Between Dec. 20th and Jan. 10th, Dallas Mavericks guard O.J. Mayo took 64 three-pointers and made 14 of them. This terrible 21.9 percent mark was spread out over 12 games, which is problematic in several areas. This means he was taking over five bombs per game despite the swoon. This means he was making these shots at a half-cut rate from the typical “you’re allowed to take over five per game”-type of shooting guard. This means he was flinging, instead of doing what he did throughout October and November: Squaring shoulders, releasing at the top of his arc, and following through. In October and November, you might recall, Mayo shot over 51 percent from behind the arc.
O.J. rebounded, though, in two games following that three-week dip – hitting five of six threes and scoring 31 points on just 18 shots. On top of that, he was in the midst of what Mavericks coach Rick Carlisle called a “radical improvement in his ball-handling and his decision-making and his passing over the last two weeks.”
He also missed six of nine shots in the first half of Wednesday’s win over Houston, though. And during the halftime break, Carlisle thought it proper to lay into the first-year Maverick about what he deemed to be poorly-conceived attempts at scoring. From the Dallas Morning News (via PBT):
“It’ll be a bigger sign when I don’t have to scream at him at halftime about it,” Carlisle said.
Call it tough love. Carlisle went on and on about how thrilled he has been with Mayo’s recent play, starting with the Jan. 1 Washington game. Carlisle saw slippage Wednesday night.
“I thought in the first half, he took some shots that were ill-advised, when he is becoming a very good play-maker and a very good all-around basketball player. I’m sorry, it’s beneath me to watch a guy continue to veer off from the path that’s best for him and our team.”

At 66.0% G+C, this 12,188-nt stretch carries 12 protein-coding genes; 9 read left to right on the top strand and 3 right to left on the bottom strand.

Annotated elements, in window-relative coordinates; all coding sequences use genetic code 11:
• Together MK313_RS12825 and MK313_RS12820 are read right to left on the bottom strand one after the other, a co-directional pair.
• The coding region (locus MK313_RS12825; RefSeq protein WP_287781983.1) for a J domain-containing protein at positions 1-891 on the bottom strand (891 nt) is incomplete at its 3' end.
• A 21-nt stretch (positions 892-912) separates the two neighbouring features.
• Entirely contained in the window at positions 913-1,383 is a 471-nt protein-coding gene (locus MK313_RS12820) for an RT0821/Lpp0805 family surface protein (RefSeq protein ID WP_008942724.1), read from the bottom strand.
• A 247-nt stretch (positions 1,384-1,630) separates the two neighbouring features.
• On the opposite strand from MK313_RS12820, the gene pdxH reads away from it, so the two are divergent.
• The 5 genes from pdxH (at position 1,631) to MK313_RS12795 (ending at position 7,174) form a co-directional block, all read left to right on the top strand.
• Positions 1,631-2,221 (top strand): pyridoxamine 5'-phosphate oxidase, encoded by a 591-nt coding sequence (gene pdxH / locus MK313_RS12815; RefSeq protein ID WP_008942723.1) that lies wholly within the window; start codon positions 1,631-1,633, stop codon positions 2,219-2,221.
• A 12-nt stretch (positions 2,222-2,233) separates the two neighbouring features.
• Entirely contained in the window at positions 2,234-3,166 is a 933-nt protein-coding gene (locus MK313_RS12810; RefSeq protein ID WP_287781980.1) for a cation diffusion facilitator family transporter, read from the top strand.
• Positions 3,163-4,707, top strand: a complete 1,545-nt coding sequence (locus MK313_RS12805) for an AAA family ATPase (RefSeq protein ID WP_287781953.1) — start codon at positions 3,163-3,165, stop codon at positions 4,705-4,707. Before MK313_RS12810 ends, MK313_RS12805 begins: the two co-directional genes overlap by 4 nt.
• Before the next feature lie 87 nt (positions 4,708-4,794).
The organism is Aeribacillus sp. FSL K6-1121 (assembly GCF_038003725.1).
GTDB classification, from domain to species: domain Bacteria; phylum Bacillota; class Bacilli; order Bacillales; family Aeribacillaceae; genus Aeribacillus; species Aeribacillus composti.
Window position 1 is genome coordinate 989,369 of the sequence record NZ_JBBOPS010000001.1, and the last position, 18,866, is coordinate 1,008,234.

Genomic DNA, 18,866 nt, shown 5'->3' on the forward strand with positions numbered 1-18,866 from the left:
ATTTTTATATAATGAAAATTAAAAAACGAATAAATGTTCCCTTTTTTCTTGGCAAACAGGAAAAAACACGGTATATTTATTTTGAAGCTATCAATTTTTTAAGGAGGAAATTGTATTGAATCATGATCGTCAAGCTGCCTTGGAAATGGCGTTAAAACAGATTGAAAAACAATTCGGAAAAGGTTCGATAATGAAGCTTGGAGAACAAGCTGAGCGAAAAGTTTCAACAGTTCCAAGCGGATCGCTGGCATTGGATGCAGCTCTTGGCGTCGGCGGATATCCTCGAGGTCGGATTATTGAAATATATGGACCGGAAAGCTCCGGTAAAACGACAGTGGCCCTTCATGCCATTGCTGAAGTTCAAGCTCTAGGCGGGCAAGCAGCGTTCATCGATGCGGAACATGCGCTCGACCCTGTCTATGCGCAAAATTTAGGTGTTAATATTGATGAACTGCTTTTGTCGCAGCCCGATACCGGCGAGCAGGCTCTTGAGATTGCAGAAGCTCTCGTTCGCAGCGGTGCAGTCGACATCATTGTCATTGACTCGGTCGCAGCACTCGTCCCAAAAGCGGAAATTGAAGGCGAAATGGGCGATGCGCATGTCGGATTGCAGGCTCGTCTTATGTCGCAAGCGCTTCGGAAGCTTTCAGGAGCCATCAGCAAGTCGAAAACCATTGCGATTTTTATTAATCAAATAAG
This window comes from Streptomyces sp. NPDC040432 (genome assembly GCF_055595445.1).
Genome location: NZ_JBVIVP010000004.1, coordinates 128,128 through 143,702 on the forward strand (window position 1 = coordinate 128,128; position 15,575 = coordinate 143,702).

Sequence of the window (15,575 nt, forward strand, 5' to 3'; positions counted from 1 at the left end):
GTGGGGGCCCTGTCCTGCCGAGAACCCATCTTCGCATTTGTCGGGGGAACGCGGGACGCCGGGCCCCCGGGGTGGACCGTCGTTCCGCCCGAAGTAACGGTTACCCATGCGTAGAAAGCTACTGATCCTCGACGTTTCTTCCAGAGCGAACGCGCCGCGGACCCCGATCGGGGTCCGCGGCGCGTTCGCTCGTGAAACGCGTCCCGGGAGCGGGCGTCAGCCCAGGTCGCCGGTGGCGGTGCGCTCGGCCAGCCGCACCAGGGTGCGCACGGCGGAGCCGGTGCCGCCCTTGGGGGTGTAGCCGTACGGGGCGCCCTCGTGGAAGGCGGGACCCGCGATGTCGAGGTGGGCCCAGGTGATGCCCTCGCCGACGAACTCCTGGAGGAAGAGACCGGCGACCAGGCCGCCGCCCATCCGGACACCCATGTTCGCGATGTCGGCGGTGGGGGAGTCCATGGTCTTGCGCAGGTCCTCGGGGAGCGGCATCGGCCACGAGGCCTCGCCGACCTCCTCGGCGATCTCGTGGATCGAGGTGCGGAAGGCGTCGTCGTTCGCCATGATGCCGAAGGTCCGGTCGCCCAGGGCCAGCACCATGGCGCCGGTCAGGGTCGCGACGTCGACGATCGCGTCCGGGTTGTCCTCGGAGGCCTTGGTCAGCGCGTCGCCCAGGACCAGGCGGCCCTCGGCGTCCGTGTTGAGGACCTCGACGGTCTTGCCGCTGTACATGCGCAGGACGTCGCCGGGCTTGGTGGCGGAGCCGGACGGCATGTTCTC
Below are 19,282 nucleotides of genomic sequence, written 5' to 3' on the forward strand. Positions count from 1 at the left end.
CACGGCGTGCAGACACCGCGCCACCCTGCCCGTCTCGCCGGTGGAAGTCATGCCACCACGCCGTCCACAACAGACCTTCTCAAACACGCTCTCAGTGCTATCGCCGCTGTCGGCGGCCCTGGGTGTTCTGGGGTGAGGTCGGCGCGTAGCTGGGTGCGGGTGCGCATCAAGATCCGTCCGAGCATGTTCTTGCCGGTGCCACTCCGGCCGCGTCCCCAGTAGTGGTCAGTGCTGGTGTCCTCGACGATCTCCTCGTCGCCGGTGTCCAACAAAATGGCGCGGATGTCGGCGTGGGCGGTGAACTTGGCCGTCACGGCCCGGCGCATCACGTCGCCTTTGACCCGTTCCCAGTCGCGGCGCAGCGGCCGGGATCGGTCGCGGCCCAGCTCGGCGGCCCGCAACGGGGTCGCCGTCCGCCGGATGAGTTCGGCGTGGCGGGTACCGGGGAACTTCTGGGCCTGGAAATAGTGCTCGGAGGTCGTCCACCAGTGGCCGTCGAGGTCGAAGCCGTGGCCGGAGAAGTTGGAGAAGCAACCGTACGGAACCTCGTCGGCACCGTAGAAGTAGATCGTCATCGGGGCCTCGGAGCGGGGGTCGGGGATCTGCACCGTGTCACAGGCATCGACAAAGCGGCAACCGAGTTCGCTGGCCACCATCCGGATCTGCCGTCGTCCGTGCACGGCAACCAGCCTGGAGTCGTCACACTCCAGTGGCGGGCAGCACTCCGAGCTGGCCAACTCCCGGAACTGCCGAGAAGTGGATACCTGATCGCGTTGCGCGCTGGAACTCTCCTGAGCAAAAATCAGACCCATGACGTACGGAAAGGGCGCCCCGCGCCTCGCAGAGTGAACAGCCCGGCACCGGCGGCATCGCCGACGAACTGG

So what happened after the scream? O.J. missed all five of his shots in the second half.
What happened behind the scream, though?
Mayo scored 18 points on “just” 14 shots because he earned 13 trips to the free throw line, making 12 overall. On top of that, O.J. managed eight assists to just two turnovers. And it was after this game that Carlisle mentioned the “radical improvement” that he’s seen from his 25 year-old guard. The coach, who has been flustered all season by a frustrating Mavericks team that could be soon broken up by the trade deadline, went on to describe Mayo’s improvement with this aside:
“I can’t even tell you, it’s so good.”
Players don’t typically read the papers. It’s doubtful that Mayo read Carlisle’s warming description, but it’s certain that he remembered his halftime rant. Hopefully he reads the part about his play being “so good.” Hopefully Carlisle said as much to him following the win, away from the reporters.
And hopefully Rick Carlisle – one of the great minds in this league – continues to believe that low efficiency play is “beneath him.” That’s not a droll shot at the guy. Coaches will stomp and clap and call out plays even after an offensive rebound, but too often these guys are excusing low-rated looks at the basket. Usually it takes a Nate Robinson or Metta World Peace-styled jack from 25 feet to draw ire, but the languid crossovers or pump-fakes from the perimeter are just as damaging. More so, perhaps, because the loping bombs from Robinson, MWP, or Stephen Jackson tend to be offensively rebounded at a higher rate than, say, a dodgy in-betweener from Brandon Jennings.
The Mavericks and O.J. Mayo rented each other. The team signed the guard because they needed scoring, but wanted to retain 2013 cap space. Mayo joined the Mavs because he needed a high-end gig at something more than a minimum price. They’re using each other, and there’s no shame in that.
As a fan, knowing that this could be a passing thing, it’s a fascinating experiment to watch.